BOWLING GREEN, Ky. (WBKO) -- Nearly two years ago, in August of 2017, one of America's treasures, a locally-owned Curtiss JN-4 Jenny, crashed in Bowling Green.
"The airplane took off from Bowling Green and experienced some unusual atmospheric conditions that threw it into a flight condition that meant that it wasn't going to go up, it was going to go down," said Dorian Walker, the owner of the plane, and part of the Friends of Jenny organization.
The historic "trainer" plane, originating from 1917, had already been restored by Walker and other volunteers.
"It's one of 7 in the world flying, the only one in the world that flies cross-country," Walker explained.
After the accident, the plane was totaled.
But its purpose in sharing a piece of history from World War 1 and beyond - proved to be a calling.
"We believed that the mission was more important than the inconvenience and the money that it would cost to bring this back to life," said Walker.
Today's version of the plane became airborne in fall of 2018.
And now that mission can once again be easily seen and heard overhead.
"Early aviation is a really important part of American history. It's not just about flying -- it's about American entrepreneurship, American industry, about dreamers, about aviators, about people that push the envelope -- whether it's Amelia Earhart, who learned to fly in this airplane, or Charles Lindbergh, who learned to fly in this airplane, or Gary, who I took up for his first ride in this airplane today," Walker smiled.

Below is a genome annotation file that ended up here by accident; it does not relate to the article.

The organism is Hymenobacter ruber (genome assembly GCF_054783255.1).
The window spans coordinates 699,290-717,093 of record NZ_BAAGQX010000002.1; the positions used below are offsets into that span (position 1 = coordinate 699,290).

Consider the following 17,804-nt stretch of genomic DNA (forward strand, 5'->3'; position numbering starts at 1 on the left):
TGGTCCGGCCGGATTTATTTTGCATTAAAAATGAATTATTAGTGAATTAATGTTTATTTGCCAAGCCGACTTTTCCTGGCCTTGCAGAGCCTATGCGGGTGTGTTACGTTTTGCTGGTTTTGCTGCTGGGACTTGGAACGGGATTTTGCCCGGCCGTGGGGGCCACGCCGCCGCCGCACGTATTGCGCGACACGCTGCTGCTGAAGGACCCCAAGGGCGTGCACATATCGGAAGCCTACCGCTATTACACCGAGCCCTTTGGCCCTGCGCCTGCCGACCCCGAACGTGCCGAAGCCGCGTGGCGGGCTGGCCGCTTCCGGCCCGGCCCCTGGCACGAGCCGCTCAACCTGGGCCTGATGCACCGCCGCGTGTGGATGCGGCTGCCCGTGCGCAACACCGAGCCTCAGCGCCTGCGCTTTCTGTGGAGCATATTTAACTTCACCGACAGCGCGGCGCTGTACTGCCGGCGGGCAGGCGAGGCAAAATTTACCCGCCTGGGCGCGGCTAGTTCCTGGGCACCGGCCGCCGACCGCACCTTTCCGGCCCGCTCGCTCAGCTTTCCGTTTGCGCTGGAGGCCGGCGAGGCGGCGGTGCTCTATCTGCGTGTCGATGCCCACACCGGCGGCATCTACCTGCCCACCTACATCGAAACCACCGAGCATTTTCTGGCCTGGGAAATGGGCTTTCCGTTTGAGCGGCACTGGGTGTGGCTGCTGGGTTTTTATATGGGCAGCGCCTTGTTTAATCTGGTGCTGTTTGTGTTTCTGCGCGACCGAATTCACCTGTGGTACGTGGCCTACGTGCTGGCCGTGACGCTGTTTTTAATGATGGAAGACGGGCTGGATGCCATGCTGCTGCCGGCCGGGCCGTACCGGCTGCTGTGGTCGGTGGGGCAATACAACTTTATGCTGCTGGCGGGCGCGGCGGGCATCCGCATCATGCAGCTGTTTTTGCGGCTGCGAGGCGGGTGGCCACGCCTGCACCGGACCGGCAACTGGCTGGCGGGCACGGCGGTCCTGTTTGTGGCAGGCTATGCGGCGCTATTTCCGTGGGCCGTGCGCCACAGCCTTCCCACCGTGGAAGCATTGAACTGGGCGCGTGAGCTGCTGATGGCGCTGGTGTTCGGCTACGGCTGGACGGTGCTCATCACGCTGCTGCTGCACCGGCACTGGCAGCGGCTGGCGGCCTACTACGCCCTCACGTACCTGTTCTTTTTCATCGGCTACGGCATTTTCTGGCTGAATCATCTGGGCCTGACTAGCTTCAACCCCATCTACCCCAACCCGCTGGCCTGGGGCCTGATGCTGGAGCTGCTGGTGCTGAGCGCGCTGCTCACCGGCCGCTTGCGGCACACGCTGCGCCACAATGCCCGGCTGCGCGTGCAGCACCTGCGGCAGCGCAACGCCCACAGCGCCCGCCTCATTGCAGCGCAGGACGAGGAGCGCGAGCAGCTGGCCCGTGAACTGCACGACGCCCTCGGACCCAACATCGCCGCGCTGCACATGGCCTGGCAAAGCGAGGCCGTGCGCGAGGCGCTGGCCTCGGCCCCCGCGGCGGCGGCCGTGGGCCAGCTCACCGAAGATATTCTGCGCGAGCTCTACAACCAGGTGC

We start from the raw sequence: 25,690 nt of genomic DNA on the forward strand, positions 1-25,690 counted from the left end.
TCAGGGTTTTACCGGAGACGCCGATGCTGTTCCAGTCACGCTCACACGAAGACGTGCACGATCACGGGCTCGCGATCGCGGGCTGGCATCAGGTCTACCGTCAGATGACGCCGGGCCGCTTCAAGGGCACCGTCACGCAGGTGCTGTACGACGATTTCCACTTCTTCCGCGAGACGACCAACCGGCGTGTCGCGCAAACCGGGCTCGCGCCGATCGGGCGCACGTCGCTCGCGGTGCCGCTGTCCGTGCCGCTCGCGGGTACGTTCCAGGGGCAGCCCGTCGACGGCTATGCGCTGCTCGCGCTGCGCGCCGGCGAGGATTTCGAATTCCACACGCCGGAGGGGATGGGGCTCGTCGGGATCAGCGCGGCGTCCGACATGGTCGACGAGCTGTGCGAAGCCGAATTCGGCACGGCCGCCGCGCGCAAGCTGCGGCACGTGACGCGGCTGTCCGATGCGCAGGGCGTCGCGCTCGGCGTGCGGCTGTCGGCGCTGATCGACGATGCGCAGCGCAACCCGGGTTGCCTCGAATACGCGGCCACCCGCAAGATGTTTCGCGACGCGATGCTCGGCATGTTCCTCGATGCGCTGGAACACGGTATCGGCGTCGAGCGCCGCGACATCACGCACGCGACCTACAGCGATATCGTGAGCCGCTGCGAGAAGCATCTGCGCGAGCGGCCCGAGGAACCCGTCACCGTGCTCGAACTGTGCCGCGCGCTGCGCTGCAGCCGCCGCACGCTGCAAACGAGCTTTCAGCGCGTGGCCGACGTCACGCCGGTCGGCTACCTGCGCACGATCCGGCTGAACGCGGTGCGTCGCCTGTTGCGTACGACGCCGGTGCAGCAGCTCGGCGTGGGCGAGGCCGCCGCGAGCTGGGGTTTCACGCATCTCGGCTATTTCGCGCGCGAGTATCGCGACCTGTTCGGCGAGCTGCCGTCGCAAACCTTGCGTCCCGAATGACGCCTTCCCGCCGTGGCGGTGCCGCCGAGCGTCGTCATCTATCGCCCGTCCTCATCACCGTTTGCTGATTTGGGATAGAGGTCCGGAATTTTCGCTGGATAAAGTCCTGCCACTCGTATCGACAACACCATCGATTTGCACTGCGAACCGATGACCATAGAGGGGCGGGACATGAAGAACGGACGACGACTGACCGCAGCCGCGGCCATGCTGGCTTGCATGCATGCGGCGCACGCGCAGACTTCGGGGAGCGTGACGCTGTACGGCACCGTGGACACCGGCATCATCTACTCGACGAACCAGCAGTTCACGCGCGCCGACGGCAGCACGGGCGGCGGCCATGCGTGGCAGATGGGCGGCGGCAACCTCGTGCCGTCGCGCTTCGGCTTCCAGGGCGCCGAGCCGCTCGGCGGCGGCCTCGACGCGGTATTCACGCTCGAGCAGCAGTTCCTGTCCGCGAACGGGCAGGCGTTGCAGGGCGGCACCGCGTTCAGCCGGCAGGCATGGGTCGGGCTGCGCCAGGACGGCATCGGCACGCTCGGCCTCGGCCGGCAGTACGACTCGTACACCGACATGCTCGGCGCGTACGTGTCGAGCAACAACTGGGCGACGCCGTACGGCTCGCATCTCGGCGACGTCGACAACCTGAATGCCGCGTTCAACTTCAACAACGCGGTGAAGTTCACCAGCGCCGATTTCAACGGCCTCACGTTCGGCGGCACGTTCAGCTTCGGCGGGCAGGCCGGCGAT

For Gary Gammon, a Franklin resident, soaring over town in the aircraft has been a moment one year in the making.
"It was just a dream come true, truly amazing," said Gammon.
Outbid during an auction event that fundraised for Lost River Cave, his winning friend surprised him with the ticket to a flight on Ms. Jenny.
"He gave it to me, and here it is now a year later and taking a ride, so it was amazing," said Gammon
Taking off and touching down are surprisingly smooth on the wooden plane.
"It's been to 16 states -- been seen by over two million people in the last four and a half years," said Walker.
It glides at the speed of your car on I-65, giving a picture-perfect view of town.
"It was everything I was expecting, and more! So it was very fun," said Gammon, following the ride.
The Jenny plane is planned to continue touring across the country, in hopes that many more can learn from her legacy.
"I am privileged, I pinch myself -- every time I fly it, it's like the first time," said Walker.
For more information on Friends of Jenny,
go to their website.
The Get Down fundraiser that benefits Lost River Cave will be going on Saturday, July 27.